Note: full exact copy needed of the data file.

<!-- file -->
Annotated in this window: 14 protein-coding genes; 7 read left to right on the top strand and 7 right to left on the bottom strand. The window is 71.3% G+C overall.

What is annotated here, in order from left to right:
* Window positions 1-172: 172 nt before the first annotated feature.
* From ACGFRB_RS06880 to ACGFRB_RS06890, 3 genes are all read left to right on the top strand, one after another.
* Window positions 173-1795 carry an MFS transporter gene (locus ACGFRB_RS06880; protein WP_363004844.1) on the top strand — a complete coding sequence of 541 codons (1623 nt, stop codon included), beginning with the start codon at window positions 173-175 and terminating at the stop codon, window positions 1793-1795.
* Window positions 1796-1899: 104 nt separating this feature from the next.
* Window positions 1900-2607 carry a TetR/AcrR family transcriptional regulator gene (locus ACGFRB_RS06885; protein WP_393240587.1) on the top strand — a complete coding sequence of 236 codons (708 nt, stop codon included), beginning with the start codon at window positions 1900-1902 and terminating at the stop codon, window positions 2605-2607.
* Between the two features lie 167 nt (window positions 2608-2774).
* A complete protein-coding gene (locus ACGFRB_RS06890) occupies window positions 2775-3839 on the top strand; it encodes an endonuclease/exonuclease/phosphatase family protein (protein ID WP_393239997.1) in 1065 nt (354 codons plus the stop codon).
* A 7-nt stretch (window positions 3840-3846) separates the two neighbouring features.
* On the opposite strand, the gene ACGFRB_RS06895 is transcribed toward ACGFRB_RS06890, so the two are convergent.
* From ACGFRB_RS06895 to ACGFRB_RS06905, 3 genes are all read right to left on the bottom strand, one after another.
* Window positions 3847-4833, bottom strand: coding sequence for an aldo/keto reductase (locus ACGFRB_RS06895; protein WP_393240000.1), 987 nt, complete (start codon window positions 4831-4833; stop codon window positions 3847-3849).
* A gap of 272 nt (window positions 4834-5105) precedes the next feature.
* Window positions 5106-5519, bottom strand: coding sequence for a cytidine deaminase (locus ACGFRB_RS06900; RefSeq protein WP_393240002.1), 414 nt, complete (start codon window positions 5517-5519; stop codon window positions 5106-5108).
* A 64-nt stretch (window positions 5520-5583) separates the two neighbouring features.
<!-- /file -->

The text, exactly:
Annotated in this window: 14 protein-coding genes; 7 read left to right on the top strand and 7 right to left on the bottom strand. The window is 71.3% G+C overall.

What is annotated here, in order from left to right:
* Window positions 1-172: 172 nt before the first annotated feature.
* From ACGFRB_RS06880 to ACGFRB_RS06890, 3 genes are all read left to right on the top strand, one after another.
* Window positions 173-1795 carry an MFS transporter gene (locus ACGFRB_RS06880; protein WP_363004844.1) on the top strand — a complete coding sequence of 541 codons (1623 nt, stop codon included), beginning with the start codon at window positions 173-175 and terminating at the stop codon, window positions 1793-1795.
* Window positions 1796-1899: 104 nt separating this feature from the next.
* Window positions 1900-2607 carry a TetR/AcrR family transcriptional regulator gene (locus ACGFRB_RS06885; protein WP_393240587.1) on the top strand — a complete coding sequence of 236 codons (708 nt, stop codon included), beginning with the start codon at window positions 1900-1902 and terminating at the stop codon, window positions 2605-2607.
* Between the two features lie 167 nt (window positions 2608-2774).
* A complete protein-coding gene (locus ACGFRB_RS06890) occupies window positions 2775-3839 on the top strand; it encodes an endonuclease/exonuclease/phosphatase family protein (protein ID WP_393239997.1) in 1065 nt (354 codons plus the stop codon).
* A 7-nt stretch (window positions 3840-3846) separates the two neighbouring features.
* On the opposite strand, the gene ACGFRB_RS06895 is transcribed toward ACGFRB_RS06890, so the two are convergent.
* From ACGFRB_RS06895 to ACGFRB_RS06905, 3 genes are all read right to left on the bottom strand, one after another.
* Window positions 3847-4833, bottom strand: coding sequence for an aldo/keto reductase (locus ACGFRB_RS06895; protein WP_393240000.1), 987 nt, complete (start codon window positions 4831-4833; stop codon window positions 3847-3849).
* A gap of 272 nt (window positions 4834-5105) precedes the next feature.
* Window positions 5106-5519, bottom strand: coding sequence for a cytidine deaminase (locus ACGFRB_RS06900; RefSeq protein WP_393240002.1), 414 nt, complete (start codon window positions 5517-5519; stop codon window positions 5106-5108).
* A 64-nt stretch (window positions 5520-5583) separates the two neighbouring features.